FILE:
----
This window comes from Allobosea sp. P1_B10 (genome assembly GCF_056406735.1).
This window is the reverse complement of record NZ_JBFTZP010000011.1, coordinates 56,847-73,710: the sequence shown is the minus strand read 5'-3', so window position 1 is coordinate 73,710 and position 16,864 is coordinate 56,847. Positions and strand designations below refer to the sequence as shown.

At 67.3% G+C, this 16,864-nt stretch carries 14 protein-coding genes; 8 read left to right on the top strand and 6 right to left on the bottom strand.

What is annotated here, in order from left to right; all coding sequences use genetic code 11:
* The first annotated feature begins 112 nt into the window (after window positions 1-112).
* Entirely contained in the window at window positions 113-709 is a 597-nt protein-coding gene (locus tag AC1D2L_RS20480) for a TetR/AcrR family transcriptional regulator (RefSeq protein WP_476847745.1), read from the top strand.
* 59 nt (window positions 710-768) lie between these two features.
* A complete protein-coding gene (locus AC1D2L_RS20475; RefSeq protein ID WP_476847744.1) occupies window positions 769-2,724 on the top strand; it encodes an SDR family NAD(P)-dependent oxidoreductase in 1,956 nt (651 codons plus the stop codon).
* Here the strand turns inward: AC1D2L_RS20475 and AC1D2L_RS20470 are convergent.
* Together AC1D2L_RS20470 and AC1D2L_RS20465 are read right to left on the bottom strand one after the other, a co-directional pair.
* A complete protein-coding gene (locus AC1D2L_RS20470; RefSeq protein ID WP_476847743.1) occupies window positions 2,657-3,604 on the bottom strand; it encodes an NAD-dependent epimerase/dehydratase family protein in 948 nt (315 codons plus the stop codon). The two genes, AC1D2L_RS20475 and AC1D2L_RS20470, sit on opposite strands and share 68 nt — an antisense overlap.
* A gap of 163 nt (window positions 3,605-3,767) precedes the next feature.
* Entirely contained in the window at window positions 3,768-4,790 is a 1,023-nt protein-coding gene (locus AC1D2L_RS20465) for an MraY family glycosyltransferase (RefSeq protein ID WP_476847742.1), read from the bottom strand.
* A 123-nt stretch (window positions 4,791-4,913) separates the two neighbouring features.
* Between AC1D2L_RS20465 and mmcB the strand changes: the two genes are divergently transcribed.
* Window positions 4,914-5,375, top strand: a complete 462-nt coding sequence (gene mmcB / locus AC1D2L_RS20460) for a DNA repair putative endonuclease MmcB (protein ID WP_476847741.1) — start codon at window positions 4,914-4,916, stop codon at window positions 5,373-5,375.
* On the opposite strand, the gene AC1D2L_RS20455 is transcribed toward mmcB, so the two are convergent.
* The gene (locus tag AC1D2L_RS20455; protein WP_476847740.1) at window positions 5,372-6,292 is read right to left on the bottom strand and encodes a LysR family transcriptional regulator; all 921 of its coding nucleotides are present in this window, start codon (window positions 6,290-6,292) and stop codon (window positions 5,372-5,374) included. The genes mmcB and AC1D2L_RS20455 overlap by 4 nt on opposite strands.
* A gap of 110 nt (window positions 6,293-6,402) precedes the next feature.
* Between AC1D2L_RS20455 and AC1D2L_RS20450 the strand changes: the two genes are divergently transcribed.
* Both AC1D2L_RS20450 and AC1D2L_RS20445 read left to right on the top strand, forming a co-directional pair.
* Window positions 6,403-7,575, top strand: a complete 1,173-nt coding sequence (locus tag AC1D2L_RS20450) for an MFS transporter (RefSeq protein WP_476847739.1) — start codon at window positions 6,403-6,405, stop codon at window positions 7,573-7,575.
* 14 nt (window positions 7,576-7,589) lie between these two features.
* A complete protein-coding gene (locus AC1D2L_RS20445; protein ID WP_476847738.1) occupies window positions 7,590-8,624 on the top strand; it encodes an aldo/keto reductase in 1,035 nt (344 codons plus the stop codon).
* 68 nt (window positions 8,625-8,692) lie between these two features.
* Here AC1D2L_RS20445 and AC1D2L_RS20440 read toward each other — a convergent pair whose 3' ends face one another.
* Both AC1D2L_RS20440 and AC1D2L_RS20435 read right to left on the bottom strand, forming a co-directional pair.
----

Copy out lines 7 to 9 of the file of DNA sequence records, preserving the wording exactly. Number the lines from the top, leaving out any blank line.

* 59 nt (window positions 710-768) lie between these two features.
* A complete protein-coding gene (locus AC1D2L_RS20475; RefSeq protein ID WP_476847744.1) occupies window positions 769-2,724 on the top strand; it encodes an SDR family NAD(P)-dependent oxidoreductase in 1,956 nt (651 codons plus the stop codon).
* Here the strand turns inward: AC1D2L_RS20475 and AC1D2L_RS20470 are convergent.